Monday, September 11, 2006

From: Snook (The Elder) at Home

Had one of those terribly depressing revelations the other day and--in spite of the pain it gives me to linger upon the event--it is, I guess, incumbent upon me to pass it on.

It happened thus ...

My wife (Lenore--you'll remember her) and I were invited for the Labour Day weekend to visit friends in the country. Which of course always leads to some small panic re. the matter of the cat, Thomas. My inclination on such occasions is to leave her (the cat) to her own devices--and, maybe, a half-bowl of rice al dente if I'm feeling particularly generous--so that she might be persuaded of necessity to give that other matter, the matter of the mice, the full extent of her attention.

(... Are you perhaps relieved to hear, gentle reader, that my inclinations where the treatment of house pets is concerned are never ever paid any mind? Yes? Well then hear this: t'cha to you and your pieties! That cat never gave me so much as a scrap for all the dinners I gave her, and don't think she wouldn't do the same to you for your trouble. Indeed, were you--as was my old friend John Parry--shrunken to the size of a mouse and made, thereby, subject to her feline whimsy for nigh on a year, I'd bet dollars to doughnuts you wouldn't think twice about force-feeding her a steady diet of naught until such time as she'd learned some respect ... But I digress.)

In any case, it worked out that I was spared the shame and embarrassment of hauling the little bag of fleas--tucked caterwaulingly away in her precious sea-foam coloured carrier--to the vet's to have my pockets picked to the tune of twenty bones a night. A neighbour, you see, had recently made it known to Lenore that she would be willing to look in on the creature any time we happened to be away.

One bird with one stone, anyway. A not entirely satisfying compromise, but a compromise.

So ... A convenient time was arranged for this obliging neighbour, whom we shall call Jude, to come up and see where everything was kept, and as Lenore was off working--most inconveniently--at the time, the task fell to me. I should say that I'd met the woman before this. Once. She seemed quite nice--though the conversation was only two minutes long, and, for my own part, I managed to pack into the exchange at least one considerable lie. Anyway, at the proposed hour, up she came and we went about the redoubtable task of mixing awkward chitchat with the more pressing business of litter scooping, favoured bits of string, and what inconvenient corners of the place the cat was likely to be found sleeping eighteen hours of the day.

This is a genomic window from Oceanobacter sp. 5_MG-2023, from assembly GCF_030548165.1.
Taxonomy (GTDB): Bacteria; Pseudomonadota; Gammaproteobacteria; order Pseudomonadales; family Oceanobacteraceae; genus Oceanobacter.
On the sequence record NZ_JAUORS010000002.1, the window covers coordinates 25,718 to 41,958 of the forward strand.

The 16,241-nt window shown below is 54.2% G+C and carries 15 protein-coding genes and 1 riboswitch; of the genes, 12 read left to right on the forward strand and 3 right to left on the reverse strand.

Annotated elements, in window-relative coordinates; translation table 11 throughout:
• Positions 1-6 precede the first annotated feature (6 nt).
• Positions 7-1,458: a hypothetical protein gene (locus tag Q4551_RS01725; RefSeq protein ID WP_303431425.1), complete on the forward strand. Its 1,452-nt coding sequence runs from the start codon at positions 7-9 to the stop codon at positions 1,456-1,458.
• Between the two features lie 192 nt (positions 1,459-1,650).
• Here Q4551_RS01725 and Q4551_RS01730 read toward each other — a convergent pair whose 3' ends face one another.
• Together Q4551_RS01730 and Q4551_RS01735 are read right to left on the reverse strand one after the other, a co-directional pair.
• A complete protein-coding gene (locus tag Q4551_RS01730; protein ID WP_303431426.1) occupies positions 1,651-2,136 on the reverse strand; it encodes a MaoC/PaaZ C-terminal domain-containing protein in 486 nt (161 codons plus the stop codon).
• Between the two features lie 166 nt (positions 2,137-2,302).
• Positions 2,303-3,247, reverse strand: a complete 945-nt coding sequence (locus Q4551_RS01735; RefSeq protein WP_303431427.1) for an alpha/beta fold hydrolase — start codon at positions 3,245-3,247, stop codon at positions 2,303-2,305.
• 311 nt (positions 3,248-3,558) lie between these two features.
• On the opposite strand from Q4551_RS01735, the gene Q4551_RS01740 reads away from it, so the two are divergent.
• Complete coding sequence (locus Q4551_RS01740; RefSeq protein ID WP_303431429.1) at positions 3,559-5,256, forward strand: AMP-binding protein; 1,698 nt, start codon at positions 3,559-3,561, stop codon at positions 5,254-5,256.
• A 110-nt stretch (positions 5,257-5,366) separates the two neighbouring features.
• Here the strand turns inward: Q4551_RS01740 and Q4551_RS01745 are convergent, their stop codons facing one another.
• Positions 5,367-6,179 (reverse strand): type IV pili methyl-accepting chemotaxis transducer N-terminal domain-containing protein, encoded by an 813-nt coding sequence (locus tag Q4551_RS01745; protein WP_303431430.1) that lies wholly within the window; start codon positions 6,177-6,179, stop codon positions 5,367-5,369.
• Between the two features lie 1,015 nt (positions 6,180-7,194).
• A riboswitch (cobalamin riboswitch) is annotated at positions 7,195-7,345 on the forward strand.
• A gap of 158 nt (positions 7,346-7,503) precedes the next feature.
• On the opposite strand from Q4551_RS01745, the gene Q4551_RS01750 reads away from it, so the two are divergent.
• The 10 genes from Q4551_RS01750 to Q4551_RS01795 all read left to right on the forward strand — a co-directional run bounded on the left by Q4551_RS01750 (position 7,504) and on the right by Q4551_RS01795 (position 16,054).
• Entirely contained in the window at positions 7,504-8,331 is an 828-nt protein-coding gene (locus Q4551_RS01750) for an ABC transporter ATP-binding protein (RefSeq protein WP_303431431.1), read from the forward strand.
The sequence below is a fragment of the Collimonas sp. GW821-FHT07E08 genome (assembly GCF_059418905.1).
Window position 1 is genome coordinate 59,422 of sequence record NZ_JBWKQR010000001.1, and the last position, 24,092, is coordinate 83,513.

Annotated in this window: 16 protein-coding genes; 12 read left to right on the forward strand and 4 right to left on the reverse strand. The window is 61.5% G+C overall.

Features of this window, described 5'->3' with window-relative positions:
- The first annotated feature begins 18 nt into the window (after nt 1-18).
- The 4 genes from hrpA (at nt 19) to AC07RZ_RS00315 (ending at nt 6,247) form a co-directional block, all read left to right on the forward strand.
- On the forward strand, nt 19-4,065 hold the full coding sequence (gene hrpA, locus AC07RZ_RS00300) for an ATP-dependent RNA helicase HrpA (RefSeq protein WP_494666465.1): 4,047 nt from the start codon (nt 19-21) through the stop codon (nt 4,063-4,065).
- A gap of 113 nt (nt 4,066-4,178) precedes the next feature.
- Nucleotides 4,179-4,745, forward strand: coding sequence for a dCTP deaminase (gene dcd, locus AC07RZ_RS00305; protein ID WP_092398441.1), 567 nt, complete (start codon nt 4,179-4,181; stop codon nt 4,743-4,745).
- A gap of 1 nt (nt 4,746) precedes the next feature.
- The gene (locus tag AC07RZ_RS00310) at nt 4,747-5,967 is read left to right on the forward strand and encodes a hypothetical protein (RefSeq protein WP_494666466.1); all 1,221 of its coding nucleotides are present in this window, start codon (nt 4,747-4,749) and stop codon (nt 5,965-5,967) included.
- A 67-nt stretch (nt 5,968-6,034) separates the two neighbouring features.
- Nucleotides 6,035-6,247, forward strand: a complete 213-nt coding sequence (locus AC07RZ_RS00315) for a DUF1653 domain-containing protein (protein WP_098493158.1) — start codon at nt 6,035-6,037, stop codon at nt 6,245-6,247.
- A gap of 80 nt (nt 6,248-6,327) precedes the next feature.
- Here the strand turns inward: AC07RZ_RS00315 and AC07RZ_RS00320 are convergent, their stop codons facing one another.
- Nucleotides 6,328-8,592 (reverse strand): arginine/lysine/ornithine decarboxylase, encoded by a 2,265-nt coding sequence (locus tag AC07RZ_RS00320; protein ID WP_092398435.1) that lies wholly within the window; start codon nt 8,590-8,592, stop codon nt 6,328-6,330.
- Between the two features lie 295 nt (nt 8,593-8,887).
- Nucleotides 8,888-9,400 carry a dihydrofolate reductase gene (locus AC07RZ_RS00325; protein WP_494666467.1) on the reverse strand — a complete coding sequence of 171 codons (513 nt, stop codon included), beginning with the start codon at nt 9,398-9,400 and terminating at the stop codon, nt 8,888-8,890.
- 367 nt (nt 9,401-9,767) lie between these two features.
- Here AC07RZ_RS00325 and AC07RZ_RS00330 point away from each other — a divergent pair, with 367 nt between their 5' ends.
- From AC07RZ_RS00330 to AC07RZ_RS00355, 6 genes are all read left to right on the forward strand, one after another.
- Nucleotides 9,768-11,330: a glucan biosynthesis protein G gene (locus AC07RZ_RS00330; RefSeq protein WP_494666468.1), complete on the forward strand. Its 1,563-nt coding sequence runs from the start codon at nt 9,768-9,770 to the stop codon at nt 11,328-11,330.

Now, before I get to the gist of the story, it needs to be noted that by the standard of any generation prior to the last two, the décor of our apartment would be considered, I think, unremarkable (if a little anachronistic, obviously). The usual nonsense adorns our walls (where they aren't obscured by bookcases brimming with (sad to say) largely crap novels of the transgressive sort, unique and exclusive to the generations aforementioned): feeble, fading facsimiles of various deservedly-obscure artists' work, some original daubs foisted off on us by emotionally needy friends, photographs of the cat and the brats, a full-sized and framed Magna Carta, and rather a lot of brass rubbings ... Indeed, as I peruse this list it occurs to me that all of these things--with the notable exception of the last--are acceptable even now. But those rubbings!

They were all inherited, I'll have you know. Still, it is not from some misbegotten sense of obligation that our dining room now contains exactly six of them. They are there because I like them, one; and, two, the aesthetics of the thing require that they should be presented as a set. Any idiot can tell you why it would be wrong to put a monumental brass next, say, an Egon Schiele genital special, when it is possible to avoid such a match; it is, after all, not recommended that the stomach should be made to turn. Indeed, one runs the risk by so doing of seriously marring for all time the appeal to the observer of the pieces respectively.